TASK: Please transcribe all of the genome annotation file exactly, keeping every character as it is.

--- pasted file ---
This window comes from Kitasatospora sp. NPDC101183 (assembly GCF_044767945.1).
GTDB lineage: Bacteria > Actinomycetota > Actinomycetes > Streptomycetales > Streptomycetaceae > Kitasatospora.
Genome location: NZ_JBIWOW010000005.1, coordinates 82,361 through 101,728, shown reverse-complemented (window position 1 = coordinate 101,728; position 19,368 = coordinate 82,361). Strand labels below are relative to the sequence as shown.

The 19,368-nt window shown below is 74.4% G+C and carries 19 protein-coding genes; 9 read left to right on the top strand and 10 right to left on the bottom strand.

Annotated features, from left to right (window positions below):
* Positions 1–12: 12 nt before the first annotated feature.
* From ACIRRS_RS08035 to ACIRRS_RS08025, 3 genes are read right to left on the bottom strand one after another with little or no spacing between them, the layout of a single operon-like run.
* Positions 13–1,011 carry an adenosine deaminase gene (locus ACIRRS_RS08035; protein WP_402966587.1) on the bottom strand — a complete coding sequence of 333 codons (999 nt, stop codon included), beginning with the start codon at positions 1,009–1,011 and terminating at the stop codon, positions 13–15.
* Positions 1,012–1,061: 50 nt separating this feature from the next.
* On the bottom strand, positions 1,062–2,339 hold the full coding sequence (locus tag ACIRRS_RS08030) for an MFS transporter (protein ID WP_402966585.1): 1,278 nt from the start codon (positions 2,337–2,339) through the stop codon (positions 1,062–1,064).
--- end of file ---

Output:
This window comes from Kitasatospora sp. NPDC101183 (assembly GCF_044767945.1).
GTDB lineage: Bacteria > Actinomycetota > Actinomycetes > Streptomycetales > Streptomycetaceae > Kitasatospora.
Genome location: NZ_JBIWOW010000005.1, coordinates 82,361 through 101,728, shown reverse-complemented (window position 1 = coordinate 101,728; position 19,368 = coordinate 82,361). Strand labels below are relative to the sequence as shown.

The 19,368-nt window shown below is 74.4% G+C and carries 19 protein-coding genes; 9 read left to right on the top strand and 10 right to left on the bottom strand.

Annotated features, from left to right (window positions below):
* Positions 1–12: 12 nt before the first annotated feature.
* From ACIRRS_RS08035 to ACIRRS_RS08025, 3 genes are read right to left on the bottom strand one after another with little or no spacing between them, the layout of a single operon-like run.
* Positions 13–1,011 carry an adenosine deaminase gene (locus ACIRRS_RS08035; protein WP_402966587.1) on the bottom strand — a complete coding sequence of 333 codons (999 nt, stop codon included), beginning with the start codon at positions 1,009–1,011 and terminating at the stop codon, positions 13–15.
* Positions 1,012–1,061: 50 nt separating this feature from the next.
* On the bottom strand, positions 1,062–2,339 hold the full coding sequence (locus tag ACIRRS_RS08030) for an MFS transporter (protein ID WP_402966585.1): 1,278 nt from the start codon (positions 2,337–2,339) through the stop codon (positions 1,062–1,064).